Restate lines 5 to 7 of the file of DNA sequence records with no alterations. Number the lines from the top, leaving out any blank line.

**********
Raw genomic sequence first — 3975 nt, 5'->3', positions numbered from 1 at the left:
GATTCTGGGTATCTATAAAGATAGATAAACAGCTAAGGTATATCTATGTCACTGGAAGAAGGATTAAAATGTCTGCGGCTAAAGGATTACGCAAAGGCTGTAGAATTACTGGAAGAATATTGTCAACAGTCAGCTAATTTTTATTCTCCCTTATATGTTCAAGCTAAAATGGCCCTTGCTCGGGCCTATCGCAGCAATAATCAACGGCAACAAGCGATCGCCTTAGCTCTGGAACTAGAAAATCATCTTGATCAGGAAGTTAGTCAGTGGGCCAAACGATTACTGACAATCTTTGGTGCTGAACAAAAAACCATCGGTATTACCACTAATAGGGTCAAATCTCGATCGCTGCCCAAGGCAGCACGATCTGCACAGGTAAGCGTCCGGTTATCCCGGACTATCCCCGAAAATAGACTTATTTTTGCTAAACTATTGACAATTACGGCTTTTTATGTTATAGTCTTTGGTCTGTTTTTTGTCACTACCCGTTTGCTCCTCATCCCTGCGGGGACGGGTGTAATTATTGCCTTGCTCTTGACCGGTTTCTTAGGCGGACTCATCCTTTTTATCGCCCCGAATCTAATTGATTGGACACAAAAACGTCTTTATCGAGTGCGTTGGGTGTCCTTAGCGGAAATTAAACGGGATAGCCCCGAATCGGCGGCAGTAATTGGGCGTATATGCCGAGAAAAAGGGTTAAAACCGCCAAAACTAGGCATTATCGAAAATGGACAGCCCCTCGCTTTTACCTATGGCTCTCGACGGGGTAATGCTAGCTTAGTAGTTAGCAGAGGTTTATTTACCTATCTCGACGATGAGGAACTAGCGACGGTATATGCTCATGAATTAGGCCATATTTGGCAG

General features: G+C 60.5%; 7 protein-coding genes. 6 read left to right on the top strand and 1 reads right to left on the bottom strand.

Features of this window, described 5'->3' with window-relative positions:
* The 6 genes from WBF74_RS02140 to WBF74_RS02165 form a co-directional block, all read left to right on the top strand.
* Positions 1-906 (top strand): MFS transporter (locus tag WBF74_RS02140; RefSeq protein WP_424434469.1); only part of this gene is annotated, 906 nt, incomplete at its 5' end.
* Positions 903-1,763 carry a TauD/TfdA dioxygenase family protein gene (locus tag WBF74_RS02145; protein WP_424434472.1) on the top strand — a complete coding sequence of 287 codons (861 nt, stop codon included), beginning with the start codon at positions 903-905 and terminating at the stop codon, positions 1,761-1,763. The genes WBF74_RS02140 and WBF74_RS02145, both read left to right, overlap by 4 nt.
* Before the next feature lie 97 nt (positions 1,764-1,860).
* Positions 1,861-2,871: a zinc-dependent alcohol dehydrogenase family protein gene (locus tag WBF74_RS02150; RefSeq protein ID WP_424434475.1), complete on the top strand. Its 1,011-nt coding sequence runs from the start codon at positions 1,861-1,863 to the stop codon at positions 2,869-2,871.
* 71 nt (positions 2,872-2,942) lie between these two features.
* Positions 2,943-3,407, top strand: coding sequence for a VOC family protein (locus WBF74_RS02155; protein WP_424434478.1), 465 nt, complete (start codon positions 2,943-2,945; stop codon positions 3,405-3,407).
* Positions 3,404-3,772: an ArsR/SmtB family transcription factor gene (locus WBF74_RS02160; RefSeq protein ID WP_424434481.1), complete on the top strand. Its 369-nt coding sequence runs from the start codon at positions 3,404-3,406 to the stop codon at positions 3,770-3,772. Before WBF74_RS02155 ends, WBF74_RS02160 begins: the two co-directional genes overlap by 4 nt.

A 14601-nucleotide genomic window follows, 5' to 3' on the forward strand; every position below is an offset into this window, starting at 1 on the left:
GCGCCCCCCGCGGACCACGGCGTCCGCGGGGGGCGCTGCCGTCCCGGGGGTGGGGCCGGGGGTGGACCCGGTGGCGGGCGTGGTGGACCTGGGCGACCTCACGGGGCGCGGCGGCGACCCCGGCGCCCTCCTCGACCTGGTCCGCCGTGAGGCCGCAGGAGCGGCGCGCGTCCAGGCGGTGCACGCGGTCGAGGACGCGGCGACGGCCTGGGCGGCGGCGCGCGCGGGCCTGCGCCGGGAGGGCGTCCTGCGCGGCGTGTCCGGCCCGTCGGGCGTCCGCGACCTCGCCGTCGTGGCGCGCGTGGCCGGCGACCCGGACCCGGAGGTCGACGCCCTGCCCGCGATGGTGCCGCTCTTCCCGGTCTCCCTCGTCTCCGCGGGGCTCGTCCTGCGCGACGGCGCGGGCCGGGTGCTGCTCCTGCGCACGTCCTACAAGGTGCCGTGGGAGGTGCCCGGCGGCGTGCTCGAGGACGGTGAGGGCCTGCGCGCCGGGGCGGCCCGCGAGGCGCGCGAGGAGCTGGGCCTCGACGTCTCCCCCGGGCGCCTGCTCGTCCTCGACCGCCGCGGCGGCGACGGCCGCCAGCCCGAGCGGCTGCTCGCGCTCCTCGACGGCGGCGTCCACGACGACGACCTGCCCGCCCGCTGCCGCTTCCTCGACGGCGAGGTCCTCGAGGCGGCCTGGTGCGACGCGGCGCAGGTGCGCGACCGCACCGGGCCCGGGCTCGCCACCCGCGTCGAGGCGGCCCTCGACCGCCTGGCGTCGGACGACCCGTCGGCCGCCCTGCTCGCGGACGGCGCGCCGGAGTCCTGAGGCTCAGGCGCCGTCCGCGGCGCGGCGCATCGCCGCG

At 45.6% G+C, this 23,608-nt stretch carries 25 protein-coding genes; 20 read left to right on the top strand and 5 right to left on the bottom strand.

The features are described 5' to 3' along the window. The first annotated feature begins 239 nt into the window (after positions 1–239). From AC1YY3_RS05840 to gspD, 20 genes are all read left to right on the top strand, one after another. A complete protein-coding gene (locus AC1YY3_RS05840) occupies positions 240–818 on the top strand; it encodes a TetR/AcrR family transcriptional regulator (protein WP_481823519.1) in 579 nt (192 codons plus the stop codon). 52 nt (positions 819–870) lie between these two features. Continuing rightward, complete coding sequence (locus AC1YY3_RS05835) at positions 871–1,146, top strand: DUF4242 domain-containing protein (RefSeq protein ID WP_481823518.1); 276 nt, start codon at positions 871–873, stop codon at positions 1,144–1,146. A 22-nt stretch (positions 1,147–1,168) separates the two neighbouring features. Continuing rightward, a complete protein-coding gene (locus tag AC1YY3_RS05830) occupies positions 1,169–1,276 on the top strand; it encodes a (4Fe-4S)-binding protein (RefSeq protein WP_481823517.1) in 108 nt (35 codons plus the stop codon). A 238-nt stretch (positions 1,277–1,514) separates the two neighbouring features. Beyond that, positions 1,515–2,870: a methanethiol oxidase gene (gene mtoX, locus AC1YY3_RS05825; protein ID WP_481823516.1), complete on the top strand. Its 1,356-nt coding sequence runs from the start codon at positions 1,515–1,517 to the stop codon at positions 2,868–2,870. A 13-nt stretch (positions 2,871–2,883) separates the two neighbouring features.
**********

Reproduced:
* The 6 genes from WBF74_RS02140 to WBF74_RS02165 form a co-directional block, all read left to right on the top strand.
* Positions 1-906 (top strand): MFS transporter (locus tag WBF74_RS02140; RefSeq protein WP_424434469.1); only part of this gene is annotated, 906 nt, incomplete at its 5' end.
* Positions 903-1,763 carry a TauD/TfdA dioxygenase family protein gene (locus tag WBF74_RS02145; protein WP_424434472.1) on the top strand — a complete coding sequence of 287 codons (861 nt, stop codon included), beginning with the start codon at positions 903-905 and terminating at the stop codon, positions 1,761-1,763. The genes WBF74_RS02140 and WBF74_RS02145, both read left to right, overlap by 4 nt.